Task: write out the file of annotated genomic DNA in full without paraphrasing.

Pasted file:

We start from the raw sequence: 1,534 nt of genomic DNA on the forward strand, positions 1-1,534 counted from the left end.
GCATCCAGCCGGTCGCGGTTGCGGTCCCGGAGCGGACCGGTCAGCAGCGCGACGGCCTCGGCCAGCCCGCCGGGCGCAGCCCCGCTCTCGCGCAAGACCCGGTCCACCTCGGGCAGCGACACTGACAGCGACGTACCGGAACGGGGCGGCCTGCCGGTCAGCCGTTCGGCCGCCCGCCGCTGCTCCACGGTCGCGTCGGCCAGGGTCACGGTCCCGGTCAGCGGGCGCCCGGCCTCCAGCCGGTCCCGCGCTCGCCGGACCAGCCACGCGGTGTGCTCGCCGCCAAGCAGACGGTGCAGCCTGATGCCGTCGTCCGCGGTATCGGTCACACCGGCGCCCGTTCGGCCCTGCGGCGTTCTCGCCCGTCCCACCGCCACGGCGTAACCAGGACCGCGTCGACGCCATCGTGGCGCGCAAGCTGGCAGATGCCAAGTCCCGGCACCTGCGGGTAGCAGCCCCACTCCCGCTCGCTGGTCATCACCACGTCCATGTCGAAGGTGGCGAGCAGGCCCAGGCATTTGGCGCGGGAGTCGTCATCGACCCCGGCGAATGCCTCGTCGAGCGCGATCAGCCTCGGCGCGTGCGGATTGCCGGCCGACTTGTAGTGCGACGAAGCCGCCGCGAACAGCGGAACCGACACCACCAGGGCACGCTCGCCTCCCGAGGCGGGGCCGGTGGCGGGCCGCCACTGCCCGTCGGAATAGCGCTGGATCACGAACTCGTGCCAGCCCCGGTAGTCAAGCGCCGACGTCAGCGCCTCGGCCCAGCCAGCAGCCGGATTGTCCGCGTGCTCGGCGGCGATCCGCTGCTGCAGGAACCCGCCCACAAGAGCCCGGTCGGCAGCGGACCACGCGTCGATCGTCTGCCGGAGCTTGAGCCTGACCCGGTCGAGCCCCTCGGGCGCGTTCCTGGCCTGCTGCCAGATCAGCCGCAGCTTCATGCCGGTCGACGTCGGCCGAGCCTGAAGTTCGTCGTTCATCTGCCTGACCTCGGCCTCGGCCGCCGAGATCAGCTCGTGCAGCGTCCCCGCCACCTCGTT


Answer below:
We start from the raw sequence: 1,534 nt of genomic DNA on the forward strand, positions 1-1,534 counted from the left end.
GCATCCAGCCGGTCGCGGTTGCGGTCCCGGAGCGGACCGGTCAGCAGCGCGACGGCCTCGGCCAGCCCGCCGGGCGCAGCCCCGCTCTCGCGCAAGACCCGGTCCACCTCGGGCAGCGACACTGACAGCGACGTACCGGAACGGGGCGGCCTGCCGGTCAGCCGTTCGGCCGCCCGCCGCTGCTCCACGGTCGCGTCGGCCAGGGTCACGGTCCCGGTCAGCGGGCGCCCGGCCTCCAGCCGGTCCCGCGCTCGCCGGACCAGCCACGCGGTGTGCTCGCCGCCAAGCAGACGGTGCAGCCTGATGCCGTCGTCCGCGGTATCGGTCACACCGGCGCCCGTTCGGCCCTGCGGCGTTCTCGCCCGTCCCACCGCCACGGCGTAACCAGGACCGCGTCGACGCCATCGTGGCGCGCAAGCTGGCAGATGCCAAGTCCCGGCACCTGCGGGTAGCAGCCCCACTCCCGCTCGCTGGTCATCACCACGTCCATGTCGAAGGTGGCGAGCAGGCCCAGGCATTTGGCGCGGGAGTCGTCATCGACCCCGGCGAATGCCTCGTCGAGCGCGATCAGCCTCGGCGCGTGCGGATTGCCGGCCGACTTGTAGTGCGACGAAGCCGCCGCGAACAGCGGAACCGACACCACCAGGGCACGCTCGCCTCCCGAGGCGGGGCCGGTGGCGGGCCGCCACTGCCCGTCGGAATAGCGCTGGATCACGAACTCGTGCCAGCCCCGGTAGTCAAGCGCCGACGTCAGCGCCTCGGCCCAGCCAGCAGCCGGATTGTCCGCGTGCTCGGCGGCGATCCGCTGCTGCAGGAACCCGCCCACAAGAGCCCGGTCGGCAGCGGACCACGCGTCGATCGTCTGCCGGAGCTTGAGCCTGACCCGGTCGAGCCCCTCGGGCGCGTTCCTGGCCTGCTGCCAGATCAGCCGCAGCTTCATGCCGGTCGACGTCGGCCGAGCCTGAAGTTCGTCGTTCATCTGCCTGACCTCGGCCTCGGCCGCCGAGATCAGCTCGTGCAGCGTCCCCGCCACCTCGTT